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The pressure on the PKR/USD is back due to geopolitical tensions and global travel reopening. The remittances growth momentum is checked with increase in the international travel from Pakistan. The slowdown in the real estate market is probably having an effect on the remittance. The bigger factor for PKR/USD pressure is oil prices which are flirting around $100 due to Russia Ukraine tensions.

This is happening in the backdrop of a slowing down economy which is lowering demand-led imports growth. PKR/USD was expected to appreciate after the IMF nod and lower than expected imports numbers in January 22 (PBS). It did appreciate a bit. But now it is back on a journey south. The key indicators to watch are oil and other commodities.

However, there is not much Pakistani authorities can do on the growing commodity price front. It’s not easy to make a call on the commodity prices. Its best to see the data and act based on the movement. The bird in hand is to slowdown the imports momentum using a combination of monetary and fiscal tools including the exchange rate. That seems to be happening. However, the slowdown would take time and imports will taper off gradually. Earlier signs can be seen from the decline in motorcycle sales. The situation would be clear from March and onwards. One can safely say that imports peaked in November and December. What’s to watch now is the gravity of the slowdown.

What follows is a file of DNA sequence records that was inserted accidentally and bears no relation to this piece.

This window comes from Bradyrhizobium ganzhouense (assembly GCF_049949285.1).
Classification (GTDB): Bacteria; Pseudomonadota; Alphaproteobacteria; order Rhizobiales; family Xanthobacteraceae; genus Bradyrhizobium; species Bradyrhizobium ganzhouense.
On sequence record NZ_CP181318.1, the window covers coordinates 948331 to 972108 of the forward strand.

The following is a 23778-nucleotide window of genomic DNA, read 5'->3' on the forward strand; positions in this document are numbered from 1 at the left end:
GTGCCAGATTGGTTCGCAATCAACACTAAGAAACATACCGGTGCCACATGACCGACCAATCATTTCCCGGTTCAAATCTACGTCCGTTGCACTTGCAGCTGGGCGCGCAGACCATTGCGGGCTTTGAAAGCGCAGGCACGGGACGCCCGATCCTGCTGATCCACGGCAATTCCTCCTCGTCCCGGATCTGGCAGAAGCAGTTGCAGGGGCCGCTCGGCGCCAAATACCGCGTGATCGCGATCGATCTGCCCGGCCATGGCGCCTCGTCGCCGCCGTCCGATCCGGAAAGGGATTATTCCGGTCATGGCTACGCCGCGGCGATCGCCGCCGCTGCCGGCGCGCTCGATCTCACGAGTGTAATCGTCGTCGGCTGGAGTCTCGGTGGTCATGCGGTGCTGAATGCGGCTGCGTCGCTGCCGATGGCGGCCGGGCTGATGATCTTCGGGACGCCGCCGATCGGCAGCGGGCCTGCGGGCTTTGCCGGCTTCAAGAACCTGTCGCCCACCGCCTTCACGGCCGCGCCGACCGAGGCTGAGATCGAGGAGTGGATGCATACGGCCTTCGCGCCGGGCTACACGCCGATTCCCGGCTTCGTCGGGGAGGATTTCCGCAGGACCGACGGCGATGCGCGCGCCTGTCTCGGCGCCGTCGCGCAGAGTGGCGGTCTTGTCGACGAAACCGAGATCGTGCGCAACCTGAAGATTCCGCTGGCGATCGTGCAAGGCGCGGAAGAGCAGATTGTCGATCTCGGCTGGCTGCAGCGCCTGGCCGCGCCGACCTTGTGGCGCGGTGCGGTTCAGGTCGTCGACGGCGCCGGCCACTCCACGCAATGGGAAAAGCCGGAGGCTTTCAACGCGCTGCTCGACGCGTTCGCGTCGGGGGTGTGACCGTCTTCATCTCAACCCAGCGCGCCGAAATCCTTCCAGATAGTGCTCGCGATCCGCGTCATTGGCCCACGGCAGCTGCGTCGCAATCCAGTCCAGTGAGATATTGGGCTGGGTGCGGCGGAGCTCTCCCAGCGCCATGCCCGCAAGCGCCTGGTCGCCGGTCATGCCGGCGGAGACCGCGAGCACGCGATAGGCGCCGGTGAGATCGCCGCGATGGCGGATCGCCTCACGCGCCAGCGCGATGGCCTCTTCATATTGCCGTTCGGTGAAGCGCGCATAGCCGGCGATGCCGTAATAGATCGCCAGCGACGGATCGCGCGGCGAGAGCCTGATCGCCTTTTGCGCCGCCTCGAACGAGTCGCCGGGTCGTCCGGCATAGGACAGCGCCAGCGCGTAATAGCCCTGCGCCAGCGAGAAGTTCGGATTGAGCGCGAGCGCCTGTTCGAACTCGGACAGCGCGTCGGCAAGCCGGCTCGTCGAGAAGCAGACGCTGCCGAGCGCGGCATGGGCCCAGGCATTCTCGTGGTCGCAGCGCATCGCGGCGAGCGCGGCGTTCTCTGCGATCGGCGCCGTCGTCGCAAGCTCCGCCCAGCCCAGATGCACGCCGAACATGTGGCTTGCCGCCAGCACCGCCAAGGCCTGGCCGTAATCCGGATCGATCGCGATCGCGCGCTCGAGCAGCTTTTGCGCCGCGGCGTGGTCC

At the same time, the tapering off in growth of remittances and RDA are making the job of central bank difficult. The home remittances at $2.1 billion in January is the lowest since August 2020. The run rate in February seems similar. The 7MFY22 remittances are up by 9.5 percent to $18 billion. The story is still much better than Bangladesh where the toll is down 20 percent in 7MFY22. The growth picked up in tandem in both countries during 2020. With lockdowns imposed the informal flows diverted to formal channels. The challenge is to keep these in the formal sector. Then the spill over of global stimuli is losing heat along with those stimuli and that is hurting the remittances momentum as well. The slowdown in real estate market is attracting lesser expat flows in it.

Nonetheless, current account deficit may improve in January 2022. It could be a few hundred million dollars less than what was in December. And in February, the higher oil and other commodity prices to keep imports a bit higher. There is not much monetary tightening can do to counter this commodity spree. The monetary policy will be data driven. Expect no change in March. Inflation has peaked in January and would remain in double digits for a few months.

The key is to see the trajectory in 2HCY22. That will depend upon international commodity prices and their pass on (especially petroleum) to consumers. Times are tough. The resolve on structural reforms is a must. The PKR/USD is the first line of defense. And the fact that it is not appreciating is tantamount to depreciation and would keep demand in check. The call is to wait and see and keep a close eye on the building geopolitical tensions.


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